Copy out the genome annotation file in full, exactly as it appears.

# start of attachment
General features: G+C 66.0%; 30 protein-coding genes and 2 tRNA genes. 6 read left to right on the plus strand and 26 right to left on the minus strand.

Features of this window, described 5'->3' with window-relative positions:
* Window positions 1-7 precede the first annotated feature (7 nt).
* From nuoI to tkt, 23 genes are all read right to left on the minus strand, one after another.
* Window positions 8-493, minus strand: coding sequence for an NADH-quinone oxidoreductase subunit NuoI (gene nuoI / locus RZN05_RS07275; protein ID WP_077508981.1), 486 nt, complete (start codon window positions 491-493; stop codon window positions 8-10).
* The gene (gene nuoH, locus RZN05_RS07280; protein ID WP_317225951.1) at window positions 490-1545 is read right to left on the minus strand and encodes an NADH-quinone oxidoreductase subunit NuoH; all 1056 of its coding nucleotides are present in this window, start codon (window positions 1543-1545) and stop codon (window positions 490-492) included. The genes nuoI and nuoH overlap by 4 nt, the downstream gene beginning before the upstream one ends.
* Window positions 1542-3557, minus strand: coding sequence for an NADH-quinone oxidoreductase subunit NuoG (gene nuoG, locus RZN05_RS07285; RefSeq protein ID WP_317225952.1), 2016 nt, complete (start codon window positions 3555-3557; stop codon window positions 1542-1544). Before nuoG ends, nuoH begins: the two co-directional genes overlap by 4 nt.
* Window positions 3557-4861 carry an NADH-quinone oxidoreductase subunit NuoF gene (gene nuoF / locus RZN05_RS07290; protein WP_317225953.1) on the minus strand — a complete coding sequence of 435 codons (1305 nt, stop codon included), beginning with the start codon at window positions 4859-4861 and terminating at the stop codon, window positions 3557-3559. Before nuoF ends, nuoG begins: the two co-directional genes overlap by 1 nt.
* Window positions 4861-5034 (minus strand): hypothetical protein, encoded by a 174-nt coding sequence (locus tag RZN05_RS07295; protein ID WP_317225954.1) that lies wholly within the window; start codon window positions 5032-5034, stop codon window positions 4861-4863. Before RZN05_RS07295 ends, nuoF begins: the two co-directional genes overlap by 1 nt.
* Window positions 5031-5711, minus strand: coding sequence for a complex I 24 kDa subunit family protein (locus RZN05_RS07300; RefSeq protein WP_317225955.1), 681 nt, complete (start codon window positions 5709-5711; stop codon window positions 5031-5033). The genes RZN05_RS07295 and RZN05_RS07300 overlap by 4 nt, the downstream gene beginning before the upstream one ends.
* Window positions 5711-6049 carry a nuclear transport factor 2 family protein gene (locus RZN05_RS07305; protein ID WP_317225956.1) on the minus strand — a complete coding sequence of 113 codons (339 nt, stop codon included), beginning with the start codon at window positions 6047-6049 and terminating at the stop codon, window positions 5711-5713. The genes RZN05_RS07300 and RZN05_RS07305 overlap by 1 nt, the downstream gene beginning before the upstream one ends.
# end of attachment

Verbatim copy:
General features: G+C 66.0%; 30 protein-coding genes and 2 tRNA genes. 6 read left to right on the plus strand and 26 right to left on the minus strand.

Features of this window, described 5'->3' with window-relative positions:
* Window positions 1-7 precede the first annotated feature (7 nt).
* From nuoI to tkt, 23 genes are all read right to left on the minus strand, one after another.
* Window positions 8-493, minus strand: coding sequence for an NADH-quinone oxidoreductase subunit NuoI (gene nuoI / locus RZN05_RS07275; protein ID WP_077508981.1), 486 nt, complete (start codon window positions 491-493; stop codon window positions 8-10).
* The gene (gene nuoH, locus RZN05_RS07280; protein ID WP_317225951.1) at window positions 490-1545 is read right to left on the minus strand and encodes an NADH-quinone oxidoreductase subunit NuoH; all 1056 of its coding nucleotides are present in this window, start codon (window positions 1543-1545) and stop codon (window positions 490-492) included. The genes nuoI and nuoH overlap by 4 nt, the downstream gene beginning before the upstream one ends.
* Window positions 1542-3557, minus strand: coding sequence for an NADH-quinone oxidoreductase subunit NuoG (gene nuoG, locus RZN05_RS07285; RefSeq protein ID WP_317225952.1), 2016 nt, complete (start codon window positions 3555-3557; stop codon window positions 1542-1544). Before nuoG ends, nuoH begins: the two co-directional genes overlap by 4 nt.
* Window positions 3557-4861 carry an NADH-quinone oxidoreductase subunit NuoF gene (gene nuoF / locus RZN05_RS07290; protein WP_317225953.1) on the minus strand — a complete coding sequence of 435 codons (1305 nt, stop codon included), beginning with the start codon at window positions 4859-4861 and terminating at the stop codon, window positions 3557-3559. Before nuoF ends, nuoG begins: the two co-directional genes overlap by 1 nt.
* Window positions 4861-5034 (minus strand): hypothetical protein, encoded by a 174-nt coding sequence (locus tag RZN05_RS07295; protein ID WP_317225954.1) that lies wholly within the window; start codon window positions 5032-5034, stop codon window positions 4861-4863. Before RZN05_RS07295 ends, nuoF begins: the two co-directional genes overlap by 1 nt.
* Window positions 5031-5711, minus strand: coding sequence for a complex I 24 kDa subunit family protein (locus RZN05_RS07300; RefSeq protein WP_317225955.1), 681 nt, complete (start codon window positions 5709-5711; stop codon window positions 5031-5033). The genes RZN05_RS07295 and RZN05_RS07300 overlap by 4 nt, the downstream gene beginning before the upstream one ends.
* Window positions 5711-6049 carry a nuclear transport factor 2 family protein gene (locus RZN05_RS07305; protein ID WP_317225956.1) on the minus strand — a complete coding sequence of 113 codons (339 nt, stop codon included), beginning with the start codon at window positions 6047-6049 and terminating at the stop codon, window positions 5711-5713. The genes RZN05_RS07300 and RZN05_RS07305 overlap by 1 nt, the downstream gene beginning before the upstream one ends.